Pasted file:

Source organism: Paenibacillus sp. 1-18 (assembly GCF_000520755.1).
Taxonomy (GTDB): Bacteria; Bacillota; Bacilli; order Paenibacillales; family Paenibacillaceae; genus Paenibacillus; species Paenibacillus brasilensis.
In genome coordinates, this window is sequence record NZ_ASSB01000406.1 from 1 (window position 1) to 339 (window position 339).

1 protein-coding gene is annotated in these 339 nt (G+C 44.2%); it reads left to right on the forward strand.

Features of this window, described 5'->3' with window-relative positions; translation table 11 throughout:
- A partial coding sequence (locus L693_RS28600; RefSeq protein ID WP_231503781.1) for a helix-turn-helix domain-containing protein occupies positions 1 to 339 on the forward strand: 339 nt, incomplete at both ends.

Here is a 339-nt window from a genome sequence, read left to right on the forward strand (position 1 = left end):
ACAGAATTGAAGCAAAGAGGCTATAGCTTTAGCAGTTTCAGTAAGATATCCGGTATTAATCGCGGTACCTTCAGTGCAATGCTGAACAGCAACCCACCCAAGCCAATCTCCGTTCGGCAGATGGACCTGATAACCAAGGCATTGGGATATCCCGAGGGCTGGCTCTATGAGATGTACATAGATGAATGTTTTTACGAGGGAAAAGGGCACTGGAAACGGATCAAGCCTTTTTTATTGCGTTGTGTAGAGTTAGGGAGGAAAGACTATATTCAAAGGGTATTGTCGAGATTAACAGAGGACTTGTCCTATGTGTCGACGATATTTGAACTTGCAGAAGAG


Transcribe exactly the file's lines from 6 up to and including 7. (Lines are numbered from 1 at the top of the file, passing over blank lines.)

- A partial coding sequence (locus L693_RS28600; RefSeq protein ID WP_231503781.1) for a helix-turn-helix domain-containing protein occupies positions 1 to 339 on the forward strand: 339 nt, incomplete at both ends.

Here is a 339-nt window from a genome sequence, read left to right on the forward strand (position 1 = left end):